thomas robinson (@Trobinson0)
8/21/12 12:19 PM
Kinda wish I was on campus today miss y'all Ku
Nick Collison (@nickcollison4)
8/21/12 12:21 PM
Thanks @SportingKC for letting me run on your perfect grass this morning instagr.am/p/OmSqbSmRAU/
When the Chicago Bulls traded Kirk Hinrich to the Washington Wizards back in 2010, it was an unexpected move. It was not smething that management wanted to do, but in order to attract LeBron James and other free agents, “Captain Kirk” had to leave.
Hinrich spent about half a season with the Wizards before being traded to the Atlanta Hawks. As a Hawk, he earned appreciation from some fans early on because of his defense and ability to run the offense.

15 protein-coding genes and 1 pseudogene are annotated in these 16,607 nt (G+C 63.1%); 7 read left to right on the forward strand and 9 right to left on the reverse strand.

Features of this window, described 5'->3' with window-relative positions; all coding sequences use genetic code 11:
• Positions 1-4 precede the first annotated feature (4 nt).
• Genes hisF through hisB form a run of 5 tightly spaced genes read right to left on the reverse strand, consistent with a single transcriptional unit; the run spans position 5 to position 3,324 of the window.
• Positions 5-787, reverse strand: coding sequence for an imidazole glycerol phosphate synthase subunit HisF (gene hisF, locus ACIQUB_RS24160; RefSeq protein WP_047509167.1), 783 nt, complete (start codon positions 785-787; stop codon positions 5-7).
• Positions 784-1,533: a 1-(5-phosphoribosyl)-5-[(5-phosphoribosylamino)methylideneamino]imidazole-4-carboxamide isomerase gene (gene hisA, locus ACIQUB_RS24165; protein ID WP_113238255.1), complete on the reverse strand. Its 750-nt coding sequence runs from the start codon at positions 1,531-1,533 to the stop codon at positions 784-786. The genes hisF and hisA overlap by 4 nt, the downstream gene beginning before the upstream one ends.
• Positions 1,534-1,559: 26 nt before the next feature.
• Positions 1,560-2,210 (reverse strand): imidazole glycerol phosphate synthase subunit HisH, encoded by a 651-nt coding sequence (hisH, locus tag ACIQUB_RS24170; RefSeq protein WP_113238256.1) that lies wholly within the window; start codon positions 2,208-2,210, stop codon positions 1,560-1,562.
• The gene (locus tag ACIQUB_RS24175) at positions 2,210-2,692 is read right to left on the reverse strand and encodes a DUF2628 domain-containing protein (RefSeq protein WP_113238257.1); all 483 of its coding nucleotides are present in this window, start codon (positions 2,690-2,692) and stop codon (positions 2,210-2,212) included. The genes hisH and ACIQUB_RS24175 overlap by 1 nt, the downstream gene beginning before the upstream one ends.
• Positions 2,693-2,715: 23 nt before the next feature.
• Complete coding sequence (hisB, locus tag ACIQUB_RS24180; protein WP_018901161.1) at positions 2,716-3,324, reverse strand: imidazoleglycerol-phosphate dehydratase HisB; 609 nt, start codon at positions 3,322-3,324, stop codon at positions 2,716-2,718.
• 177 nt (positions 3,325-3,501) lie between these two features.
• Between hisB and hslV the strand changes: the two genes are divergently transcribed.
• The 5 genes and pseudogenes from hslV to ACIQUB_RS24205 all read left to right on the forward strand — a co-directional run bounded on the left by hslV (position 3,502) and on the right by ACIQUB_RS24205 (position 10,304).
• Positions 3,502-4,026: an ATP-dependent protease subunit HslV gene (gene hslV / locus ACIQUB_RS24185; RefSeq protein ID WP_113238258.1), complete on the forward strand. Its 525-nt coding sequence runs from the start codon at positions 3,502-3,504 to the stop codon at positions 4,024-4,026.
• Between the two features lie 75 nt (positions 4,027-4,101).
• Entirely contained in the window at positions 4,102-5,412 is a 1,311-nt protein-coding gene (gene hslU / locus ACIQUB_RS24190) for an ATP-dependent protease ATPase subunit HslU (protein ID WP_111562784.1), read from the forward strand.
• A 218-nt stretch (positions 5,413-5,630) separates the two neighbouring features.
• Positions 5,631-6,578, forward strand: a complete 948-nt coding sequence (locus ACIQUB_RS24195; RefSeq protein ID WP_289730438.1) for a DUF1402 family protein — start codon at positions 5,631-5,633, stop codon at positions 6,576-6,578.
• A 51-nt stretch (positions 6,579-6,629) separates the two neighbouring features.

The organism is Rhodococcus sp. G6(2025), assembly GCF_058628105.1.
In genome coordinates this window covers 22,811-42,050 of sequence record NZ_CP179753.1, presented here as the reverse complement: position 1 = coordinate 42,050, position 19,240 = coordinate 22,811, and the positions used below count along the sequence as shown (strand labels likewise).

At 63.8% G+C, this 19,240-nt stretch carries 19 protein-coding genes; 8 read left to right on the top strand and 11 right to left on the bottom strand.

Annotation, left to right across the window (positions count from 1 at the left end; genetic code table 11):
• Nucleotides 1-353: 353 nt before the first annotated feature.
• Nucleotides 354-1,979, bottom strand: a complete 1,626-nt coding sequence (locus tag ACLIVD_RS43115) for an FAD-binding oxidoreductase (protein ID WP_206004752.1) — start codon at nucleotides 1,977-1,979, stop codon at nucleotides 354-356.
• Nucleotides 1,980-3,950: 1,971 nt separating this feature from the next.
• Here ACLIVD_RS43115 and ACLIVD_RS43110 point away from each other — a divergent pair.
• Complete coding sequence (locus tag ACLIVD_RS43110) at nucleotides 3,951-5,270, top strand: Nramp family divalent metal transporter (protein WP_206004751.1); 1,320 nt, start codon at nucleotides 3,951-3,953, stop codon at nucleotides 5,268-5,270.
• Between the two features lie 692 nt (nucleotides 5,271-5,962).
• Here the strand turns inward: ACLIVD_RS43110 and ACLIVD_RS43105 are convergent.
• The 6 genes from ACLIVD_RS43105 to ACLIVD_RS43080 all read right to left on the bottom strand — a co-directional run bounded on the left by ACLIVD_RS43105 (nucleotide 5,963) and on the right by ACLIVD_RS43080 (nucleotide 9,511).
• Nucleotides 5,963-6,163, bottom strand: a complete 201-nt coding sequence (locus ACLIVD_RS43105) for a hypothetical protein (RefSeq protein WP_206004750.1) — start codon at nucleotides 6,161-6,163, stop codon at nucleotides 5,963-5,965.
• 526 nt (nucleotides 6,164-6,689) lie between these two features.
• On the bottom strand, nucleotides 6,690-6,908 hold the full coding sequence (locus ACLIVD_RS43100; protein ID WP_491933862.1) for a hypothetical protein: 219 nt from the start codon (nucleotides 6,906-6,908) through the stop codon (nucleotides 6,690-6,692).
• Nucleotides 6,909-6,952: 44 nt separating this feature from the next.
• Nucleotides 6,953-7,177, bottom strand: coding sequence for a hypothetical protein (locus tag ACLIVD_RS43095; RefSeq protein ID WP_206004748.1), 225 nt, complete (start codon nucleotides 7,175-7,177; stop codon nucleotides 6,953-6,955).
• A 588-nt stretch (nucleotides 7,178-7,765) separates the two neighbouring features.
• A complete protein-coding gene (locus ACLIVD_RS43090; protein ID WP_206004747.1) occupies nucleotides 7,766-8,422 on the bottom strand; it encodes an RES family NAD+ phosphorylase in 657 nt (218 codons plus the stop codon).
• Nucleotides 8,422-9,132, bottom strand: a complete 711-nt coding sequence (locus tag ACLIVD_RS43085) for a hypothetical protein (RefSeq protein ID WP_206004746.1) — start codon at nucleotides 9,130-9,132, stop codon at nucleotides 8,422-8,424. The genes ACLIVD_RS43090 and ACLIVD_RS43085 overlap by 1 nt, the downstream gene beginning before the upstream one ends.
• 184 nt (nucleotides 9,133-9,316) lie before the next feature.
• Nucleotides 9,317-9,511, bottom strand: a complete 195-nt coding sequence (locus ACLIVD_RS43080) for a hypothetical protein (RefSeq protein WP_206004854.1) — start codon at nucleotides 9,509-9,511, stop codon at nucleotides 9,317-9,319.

Dane McGlone, from Atlanta, Georgia, has been a Hinrich fan since he was traded to the Hawks. Although he would have preferred Hinrich to stay in Atlanta, McGlone is happy for him.
“I wish Kirk could’ve stayed in Atlanta and played for the Hawks, but I’m glad to see him go somewhere that he is going to enjoy playing,” McGlone said.
Many fans of Hinrich share the feeling of joy because of Hinrich’s return to Chicago.
Desire’e Sharp is a resident of Salina, Kansas; she has been a Hinrich fan since 2001, during his college days at the University of Kansas. She has many feelings on his return, all of them good.
“Kirk returning to the Bulls is comforting and exciting,” Sharp said. “The comfort level of knowing we have a solid defensive force back in the lineup, the excitement of him back with his old teammates, the anitcipation of him and Thibs working together and just seeing him back in a Bulls jersey.”